New Orleans is known as the birthplace of jazz, and somehow, this is not something they hide. This seems akin to a woman bragging she’s the mother of a noted psychopath, or a scientist, the creator of a terrible plague. Read More
Drifting in from various film festivals on smoke signals of lavish praise, the unique, fascinating and ultimately depressing film called Beasts of the Southern Wild— a low-budget independent film by Benh Zeitlin about survivors of apocalyptic Hurricane Katrina, shot in the back swamps of Terrebonne Parish, La., using local nonactors instead of Hollywood extras—is now ready to engage the movie-going public in the darkness of a dream. There is no guarantee that the movie-going public is ready. I don’t notice any critics offering to pick up its deficit tabs in case it floats away from good reviews. But get ready anyway. Brilliant, compelling and powerful, this offbeat look at a part of a world we live in but know nothing about is not going to disappear without at first making a noise.
In a desolate, burned-out butt end of nowhere (the shrimp-trawling, blackened catfish, Cajun part of Southeastern Louisiana), a little girl they call Hushpuppy is left alone for days and nights on end when her desperately ill father disappears, forcing her to invent her own survival techniques. The setting is the emotionally parched and geographically designed cartographer’s view of hell called The Bathtub—what’s left of an area of makeshift cardboard and toothpick shanties that Katrina devastated, scattering the region’s population to the wind like dandelion fuzz. It lies low between the Gulf and the Mississippi River—a man-made wall has gone up on the dry side of the levee to protect against annihilating floods. This is where nothing grows, catfish and crawdads from polluted water are the only food, and stubborn Cajuns who refused to evacuate to higher ground when Brad Pitt and Sean Penn came down to rescue them on CNN News still live in the ultimate depths of poverty and ignorance. It’s the most sobering view of the uneducated and disenfranchised outcasts the world has forgotten since Precious.
James Franco, the real voice of our generation, has taken time out from his busy schedule of Art and Teaching and also Learning to begin a Huffington Post diary. It’s about time!
So what important issue of our times is Mr. Franco tackling? President Obama’s stance on gay rights? The construction of Marina Abramovic‘s performance space over on the Hudson? His new album, perhaps?
Those are all great guesses, but James Franco is actually here to talk to us today about a matter close to his heart: Haunted tours in New Orleans that he took with his Nana. (Which is the name of his Japanese hairdresser, not his grandmother.)
Nicolas Cage might sleepwalk through much of his career, but if you think he can’t act, take another look at his staggering work in Leaving Las Vegas, or catch up with his cathartic, above-average performance in the new urban crime thriller Seeking Justice. It’s a welcome surprise.
Directed by New Zealand’s king of pain Roger Donaldson, it begins with an SUV pushed off the roof of a New Orleans parking garage in the middle of Mardi Gras. Nobody gets hurt except the driver, thus setting the scene for a formulaic explosion of mayhem and silliness. But brace yourself. What follows is a roller coaster ride, off the beaten track and dashed with detours, and unexpectedly plausible.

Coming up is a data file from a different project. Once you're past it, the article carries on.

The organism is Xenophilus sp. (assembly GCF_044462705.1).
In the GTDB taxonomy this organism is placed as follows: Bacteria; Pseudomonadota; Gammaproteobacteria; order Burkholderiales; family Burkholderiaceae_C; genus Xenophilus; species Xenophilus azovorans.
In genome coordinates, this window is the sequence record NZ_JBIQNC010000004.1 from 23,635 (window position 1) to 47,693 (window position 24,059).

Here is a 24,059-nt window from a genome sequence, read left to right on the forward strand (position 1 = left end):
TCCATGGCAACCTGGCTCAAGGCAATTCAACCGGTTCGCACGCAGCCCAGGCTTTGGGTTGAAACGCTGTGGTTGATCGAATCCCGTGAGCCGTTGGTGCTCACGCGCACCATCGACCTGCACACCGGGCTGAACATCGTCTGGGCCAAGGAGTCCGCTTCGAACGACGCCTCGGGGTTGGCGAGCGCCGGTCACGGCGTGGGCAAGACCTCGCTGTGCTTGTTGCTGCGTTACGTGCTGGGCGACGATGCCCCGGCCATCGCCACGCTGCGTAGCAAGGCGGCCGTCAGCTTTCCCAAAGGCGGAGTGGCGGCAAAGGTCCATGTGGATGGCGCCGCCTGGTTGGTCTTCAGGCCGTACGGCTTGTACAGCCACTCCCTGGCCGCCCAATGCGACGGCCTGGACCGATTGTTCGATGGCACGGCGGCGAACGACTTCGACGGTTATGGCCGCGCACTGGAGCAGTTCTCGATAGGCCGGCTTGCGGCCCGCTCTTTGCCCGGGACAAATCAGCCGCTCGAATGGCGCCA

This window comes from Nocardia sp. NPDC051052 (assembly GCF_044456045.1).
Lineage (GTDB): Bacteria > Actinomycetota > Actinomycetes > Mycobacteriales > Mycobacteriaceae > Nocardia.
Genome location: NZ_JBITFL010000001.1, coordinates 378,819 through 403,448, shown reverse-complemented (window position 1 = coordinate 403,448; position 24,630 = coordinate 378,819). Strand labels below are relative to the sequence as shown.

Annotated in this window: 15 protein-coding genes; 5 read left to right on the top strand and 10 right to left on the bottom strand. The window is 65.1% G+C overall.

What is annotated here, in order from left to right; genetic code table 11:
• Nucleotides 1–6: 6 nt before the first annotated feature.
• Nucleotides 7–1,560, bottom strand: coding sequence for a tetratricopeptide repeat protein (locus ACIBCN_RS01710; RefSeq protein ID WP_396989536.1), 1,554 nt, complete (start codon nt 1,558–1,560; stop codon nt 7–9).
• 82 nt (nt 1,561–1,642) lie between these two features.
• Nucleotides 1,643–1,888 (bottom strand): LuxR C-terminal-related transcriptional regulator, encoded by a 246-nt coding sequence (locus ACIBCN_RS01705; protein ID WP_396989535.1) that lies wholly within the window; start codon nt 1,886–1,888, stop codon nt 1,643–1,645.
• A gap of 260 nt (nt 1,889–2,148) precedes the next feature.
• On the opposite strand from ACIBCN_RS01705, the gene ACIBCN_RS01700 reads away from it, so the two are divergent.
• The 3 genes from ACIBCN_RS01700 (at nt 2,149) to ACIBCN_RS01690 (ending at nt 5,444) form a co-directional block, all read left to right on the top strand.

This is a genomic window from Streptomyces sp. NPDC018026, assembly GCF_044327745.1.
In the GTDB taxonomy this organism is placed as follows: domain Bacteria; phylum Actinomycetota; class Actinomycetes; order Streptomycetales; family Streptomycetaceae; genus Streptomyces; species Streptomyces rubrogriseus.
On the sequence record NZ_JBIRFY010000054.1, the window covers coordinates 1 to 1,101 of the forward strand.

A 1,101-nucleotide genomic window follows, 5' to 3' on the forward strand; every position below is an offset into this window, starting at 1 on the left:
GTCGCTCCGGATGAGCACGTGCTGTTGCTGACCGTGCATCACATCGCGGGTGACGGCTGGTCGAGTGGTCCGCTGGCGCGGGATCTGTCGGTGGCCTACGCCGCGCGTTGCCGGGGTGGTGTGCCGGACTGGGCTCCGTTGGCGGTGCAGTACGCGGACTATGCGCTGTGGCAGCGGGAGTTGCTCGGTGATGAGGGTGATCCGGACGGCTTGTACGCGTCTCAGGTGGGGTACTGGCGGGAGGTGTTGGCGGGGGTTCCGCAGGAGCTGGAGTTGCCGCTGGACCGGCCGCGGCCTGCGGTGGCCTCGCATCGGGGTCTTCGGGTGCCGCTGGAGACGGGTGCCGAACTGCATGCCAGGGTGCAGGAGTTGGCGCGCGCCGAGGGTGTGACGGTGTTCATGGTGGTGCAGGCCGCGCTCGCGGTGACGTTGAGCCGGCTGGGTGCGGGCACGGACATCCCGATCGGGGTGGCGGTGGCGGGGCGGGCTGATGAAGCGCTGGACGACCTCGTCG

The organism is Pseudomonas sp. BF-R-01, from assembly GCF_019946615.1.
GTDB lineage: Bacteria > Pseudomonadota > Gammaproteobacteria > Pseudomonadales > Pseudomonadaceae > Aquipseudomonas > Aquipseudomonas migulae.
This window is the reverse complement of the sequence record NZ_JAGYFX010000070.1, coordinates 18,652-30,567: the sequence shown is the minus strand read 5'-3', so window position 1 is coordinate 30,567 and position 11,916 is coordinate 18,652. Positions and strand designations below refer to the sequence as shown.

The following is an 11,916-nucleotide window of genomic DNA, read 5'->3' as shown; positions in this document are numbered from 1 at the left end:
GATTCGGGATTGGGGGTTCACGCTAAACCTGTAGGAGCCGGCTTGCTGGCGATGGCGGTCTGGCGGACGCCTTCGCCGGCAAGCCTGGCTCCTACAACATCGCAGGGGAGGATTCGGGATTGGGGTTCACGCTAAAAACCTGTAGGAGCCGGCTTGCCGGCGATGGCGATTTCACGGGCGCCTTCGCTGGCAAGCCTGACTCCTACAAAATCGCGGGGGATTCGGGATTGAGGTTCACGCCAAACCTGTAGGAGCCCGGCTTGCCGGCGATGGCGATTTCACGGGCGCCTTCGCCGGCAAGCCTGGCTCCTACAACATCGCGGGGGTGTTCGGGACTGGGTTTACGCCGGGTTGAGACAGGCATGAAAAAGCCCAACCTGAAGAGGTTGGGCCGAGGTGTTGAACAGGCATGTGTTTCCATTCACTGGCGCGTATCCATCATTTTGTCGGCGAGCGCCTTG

At 2008’s Prospect.1 biennial in New Orleans, the talk of the freshly drained town was Mark Bradford’s “Mithra,” a massive ark constructed from salvaged plywood complete with tattered bills posted to the planks. Will this year’s hit be an “environmental structure” from Joyce Scott?
The Observer has learned a few new details about second-ever Prospect Read More
LISA + DONNIE R OK. The words are both hopeful and bone-chilling. They were scrawled, in 2005, on a once-pretty white house with pale-blue shutters in New Orleans’ Ninth Ward.
Five years ago this month, one of the deadliest hurricanes in U.S. history swept through Louisiana and Mississippi. An exhibition opening Aug. 28 (a day Read More
Before Hurricane Katrina trounced New Orleans in 2005, the laissez-does-it city was a place not unlike Key West, a harbor, often, for lackey expats to get drunk, live cheaply and scribble bad poetry. “New Orleans was a place to hide,” Charles Bukowski said. “I could piss away my life, unmolested.”
But five years after Katrina, Read More
Nine Lives: Death and Life in New Orleans
By Dan Baum
Spiegel & Grau, 335 pages, $26
About halfway through Dan Baum’s brilliant but frustrating Nine Lives, a ventriloquist’s collage of New Orleans before and after Hurricane Katrina, Tim Bruneau, a young, strong cop hungry for some “boot-in-the-ass” policing, chases a suspect Read More
When Hurricane Katrina came ashore three years ago, initial reports suggested that it had made its way past New Orleans without causing the destruction some had feared. But the storm’s aftermath proved unexpectedly catastrophic, with levees unable to hold back the rising waters.
It’s worth keeping that example in mind this afternoon, with Hurricane
City Comptroller Bill Thompson isn’t finished whacking the city’s Department of Education.
He released a letter earlier today essentially accusing one of the department’s high-priced private consultants, Alvarez and Marsal, of professional laziness for creating a plan for city schools that looks eerily similar to the one they created for hurricane-ravaged New Orleans.
That’s Read More